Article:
On appeal from the Superior Court, Appellate Division, whose opinion is reported at 357 N.J. Super. 19 (2003).
The issue in this appeal is whether an individual is entitled to claim Personal Injury Protection (PIP) coverage pursuant to N.J.S.A. 39:6A-1 to -35 (No Fault Act) under a personal automobile insurance policy when the precipitating accident occurred during work and involved the employer's motor vehicle, a police cruiser.
Defendant-claimant Kayson Cheeks was on duty as a police officer in Newark when he was involved in a motor vehicle accident. Cheeks suffered injuries and was treated by defendant Haveron Total Health, P.A.. Cheeks, who lived with his father Bernie J. Hardy at the time of the accident, was insured as a resident relative under his father's policy, issued by plaintiff New Jersey Manufacturers Insurance Co. (NJM). Cheeks filed for workers' compensation benefits and also sought PIP coverage from NJM, but NJM denied coverage, claiming that the police cruiser was not a "private passenger automobile" under the No Fault Act and that his workers' compensation provider was responsible for his work-related automobile accident. NJM filed a declaratory judgment action.
The parties filed cross-motions for summary judgment and the trial judge granted judgment to defendants. The court held: 1) A vehicle owned by a governmental entity, in this case a police cruiser, was a "private vehicle" under the No Fault Act; and, 2) the availability of workers' compensation did not preclude PIP coverage.
A divided Appellate Division panel reversed. The majority ruled that a police cruiser was not a "private passenger automobile" under the No Fault Act because police vehicles are modified for "the hazards they routinely encounter." N.J. Mfrs. Ins. Co. v. Hardy, 357 N.J. Super. 19 (2003). In addition, the Appellate Division held that
Cheeks should not be permitted to "circumvent" the workers' compensation statutory framework by transferring the cost of his work-related injuries to NJM. Judge Lisa, dissenting, construed the No Fault Act as excluding from PIP coverage only automobiles used for public livery or rented with a driver. Moreover, Judge Lisa disagreed with the majority that Cheeks was circumventing the workers' compensation system, adding that NJM may seek contribution from Cheek's workers' compensation provider.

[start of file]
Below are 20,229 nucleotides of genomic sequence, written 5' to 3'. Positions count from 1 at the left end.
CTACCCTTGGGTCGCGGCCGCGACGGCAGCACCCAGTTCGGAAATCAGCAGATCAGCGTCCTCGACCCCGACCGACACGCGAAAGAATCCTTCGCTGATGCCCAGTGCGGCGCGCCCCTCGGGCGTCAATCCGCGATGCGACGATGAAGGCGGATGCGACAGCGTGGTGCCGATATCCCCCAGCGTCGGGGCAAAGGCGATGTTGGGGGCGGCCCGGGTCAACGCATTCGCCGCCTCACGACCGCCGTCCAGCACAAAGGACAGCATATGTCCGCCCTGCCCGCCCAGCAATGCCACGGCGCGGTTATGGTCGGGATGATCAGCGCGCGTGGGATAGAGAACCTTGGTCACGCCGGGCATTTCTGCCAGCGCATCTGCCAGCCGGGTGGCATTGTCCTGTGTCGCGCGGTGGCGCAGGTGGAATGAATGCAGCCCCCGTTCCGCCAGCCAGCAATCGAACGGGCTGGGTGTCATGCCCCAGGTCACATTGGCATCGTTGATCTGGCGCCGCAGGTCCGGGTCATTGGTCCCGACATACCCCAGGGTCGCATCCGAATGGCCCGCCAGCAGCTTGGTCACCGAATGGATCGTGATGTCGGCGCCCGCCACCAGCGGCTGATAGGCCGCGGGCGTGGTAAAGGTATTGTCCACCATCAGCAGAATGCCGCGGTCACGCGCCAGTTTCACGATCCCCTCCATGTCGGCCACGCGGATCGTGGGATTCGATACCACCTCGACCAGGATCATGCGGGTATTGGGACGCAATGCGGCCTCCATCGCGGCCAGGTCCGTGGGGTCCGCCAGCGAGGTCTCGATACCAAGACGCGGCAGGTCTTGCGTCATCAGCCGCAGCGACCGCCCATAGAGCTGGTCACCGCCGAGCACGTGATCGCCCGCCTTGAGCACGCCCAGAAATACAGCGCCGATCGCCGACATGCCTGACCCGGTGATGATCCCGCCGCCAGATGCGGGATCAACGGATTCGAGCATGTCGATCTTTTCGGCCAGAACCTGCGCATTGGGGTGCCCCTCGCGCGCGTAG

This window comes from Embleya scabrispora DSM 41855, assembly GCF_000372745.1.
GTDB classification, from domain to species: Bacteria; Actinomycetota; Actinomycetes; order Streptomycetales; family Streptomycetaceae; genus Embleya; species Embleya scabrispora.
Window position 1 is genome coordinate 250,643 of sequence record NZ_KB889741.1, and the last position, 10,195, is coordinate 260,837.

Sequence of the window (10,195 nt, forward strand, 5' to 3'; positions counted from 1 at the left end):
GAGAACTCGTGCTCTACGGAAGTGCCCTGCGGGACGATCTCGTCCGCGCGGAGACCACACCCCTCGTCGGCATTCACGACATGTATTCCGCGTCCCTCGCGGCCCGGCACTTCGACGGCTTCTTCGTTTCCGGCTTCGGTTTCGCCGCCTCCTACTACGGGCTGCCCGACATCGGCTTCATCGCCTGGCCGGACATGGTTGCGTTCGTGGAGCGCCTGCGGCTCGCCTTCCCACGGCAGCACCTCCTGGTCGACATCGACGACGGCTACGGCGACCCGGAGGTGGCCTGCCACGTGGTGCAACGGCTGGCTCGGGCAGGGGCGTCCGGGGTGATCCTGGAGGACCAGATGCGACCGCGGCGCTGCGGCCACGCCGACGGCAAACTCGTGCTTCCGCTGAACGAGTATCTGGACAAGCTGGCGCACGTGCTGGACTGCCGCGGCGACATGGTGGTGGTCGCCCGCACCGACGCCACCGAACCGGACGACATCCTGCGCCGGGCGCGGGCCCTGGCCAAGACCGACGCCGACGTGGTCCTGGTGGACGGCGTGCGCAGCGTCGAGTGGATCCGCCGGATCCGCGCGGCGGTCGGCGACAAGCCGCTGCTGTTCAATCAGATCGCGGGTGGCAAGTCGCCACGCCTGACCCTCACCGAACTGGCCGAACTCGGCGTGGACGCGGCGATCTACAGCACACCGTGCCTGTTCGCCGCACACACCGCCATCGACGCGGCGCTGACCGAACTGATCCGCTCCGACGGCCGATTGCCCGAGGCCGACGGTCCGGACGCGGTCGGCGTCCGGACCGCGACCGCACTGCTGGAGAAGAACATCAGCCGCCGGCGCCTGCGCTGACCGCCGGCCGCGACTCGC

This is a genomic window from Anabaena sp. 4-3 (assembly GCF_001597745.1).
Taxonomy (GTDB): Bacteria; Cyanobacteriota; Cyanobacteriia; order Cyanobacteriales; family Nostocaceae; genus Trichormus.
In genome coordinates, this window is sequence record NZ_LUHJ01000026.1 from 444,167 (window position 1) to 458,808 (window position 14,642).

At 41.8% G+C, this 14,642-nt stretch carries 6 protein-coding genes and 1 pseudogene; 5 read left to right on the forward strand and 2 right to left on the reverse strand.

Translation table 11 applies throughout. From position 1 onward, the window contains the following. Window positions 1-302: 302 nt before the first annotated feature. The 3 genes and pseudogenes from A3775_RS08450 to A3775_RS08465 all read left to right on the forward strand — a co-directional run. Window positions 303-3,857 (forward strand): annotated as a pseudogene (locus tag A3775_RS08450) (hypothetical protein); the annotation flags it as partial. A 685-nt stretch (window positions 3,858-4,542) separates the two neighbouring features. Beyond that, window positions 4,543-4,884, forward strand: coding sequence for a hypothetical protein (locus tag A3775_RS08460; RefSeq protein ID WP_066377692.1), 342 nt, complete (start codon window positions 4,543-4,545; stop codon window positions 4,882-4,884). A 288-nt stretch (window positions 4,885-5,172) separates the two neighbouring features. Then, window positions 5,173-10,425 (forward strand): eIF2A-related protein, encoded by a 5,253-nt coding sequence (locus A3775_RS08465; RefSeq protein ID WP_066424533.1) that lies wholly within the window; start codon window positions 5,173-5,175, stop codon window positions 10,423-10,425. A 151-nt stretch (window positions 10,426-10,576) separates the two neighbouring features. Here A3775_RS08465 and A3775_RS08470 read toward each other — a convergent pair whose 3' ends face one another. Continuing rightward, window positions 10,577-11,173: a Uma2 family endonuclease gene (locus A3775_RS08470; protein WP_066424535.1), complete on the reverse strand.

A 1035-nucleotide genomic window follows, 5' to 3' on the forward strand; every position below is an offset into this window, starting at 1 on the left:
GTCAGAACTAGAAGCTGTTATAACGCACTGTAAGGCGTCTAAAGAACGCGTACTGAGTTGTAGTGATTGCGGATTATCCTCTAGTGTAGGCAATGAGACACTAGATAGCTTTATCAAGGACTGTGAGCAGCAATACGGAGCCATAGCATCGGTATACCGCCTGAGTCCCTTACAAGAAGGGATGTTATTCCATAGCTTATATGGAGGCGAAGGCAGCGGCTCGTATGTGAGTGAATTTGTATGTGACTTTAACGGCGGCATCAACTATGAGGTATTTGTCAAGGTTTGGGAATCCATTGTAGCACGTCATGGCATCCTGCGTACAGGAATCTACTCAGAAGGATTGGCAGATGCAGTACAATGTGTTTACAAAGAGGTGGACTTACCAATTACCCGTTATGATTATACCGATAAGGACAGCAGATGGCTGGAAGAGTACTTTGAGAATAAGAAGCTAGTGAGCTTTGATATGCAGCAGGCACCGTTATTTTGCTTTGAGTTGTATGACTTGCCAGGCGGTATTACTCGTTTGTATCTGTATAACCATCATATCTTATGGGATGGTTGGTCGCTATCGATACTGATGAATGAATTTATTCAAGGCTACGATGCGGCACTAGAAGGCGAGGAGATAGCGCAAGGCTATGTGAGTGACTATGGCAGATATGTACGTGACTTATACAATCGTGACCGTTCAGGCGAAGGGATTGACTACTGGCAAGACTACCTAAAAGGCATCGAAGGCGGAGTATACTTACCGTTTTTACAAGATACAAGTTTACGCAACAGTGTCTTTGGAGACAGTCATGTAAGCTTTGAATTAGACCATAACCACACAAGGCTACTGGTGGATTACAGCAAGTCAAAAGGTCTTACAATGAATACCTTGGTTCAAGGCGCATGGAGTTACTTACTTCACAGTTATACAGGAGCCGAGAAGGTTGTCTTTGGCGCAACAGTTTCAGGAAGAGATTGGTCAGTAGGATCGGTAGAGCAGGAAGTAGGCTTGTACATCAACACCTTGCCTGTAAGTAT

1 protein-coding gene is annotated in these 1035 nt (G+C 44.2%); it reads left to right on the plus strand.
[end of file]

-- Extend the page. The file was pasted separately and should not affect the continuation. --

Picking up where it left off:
This appeal is before us as of right as a result of the dissent by Judge Lisa.
HELD: First-party PIP coverage is available to an employee who is injured while driving a government-owned automobile of a private passenger type.
1. The present dispute concerning construction of the term "automobile" arises in the context of our statutory and regulatory system of mandatory automobile insurance, which includes liability, PIP, and optional uninsured motorist (UM) and underinsured motorist (UIM) coverage. The coverage applies to three categories of injured persons: (1) a named insured and resident relatives of that named insured injured in an accident involving any automobile; (2) other persons sustaining injuries in incidents involving an automobile of a named insured, who are permissive occupants or users of a named insured's automobile; and (3) pedestrians injured by an automobile of a named insured. The No Fault Act is given liberal construction in favor of its intended remedial purpose of effecting broad protection for accident victims. (Pp. 5-8)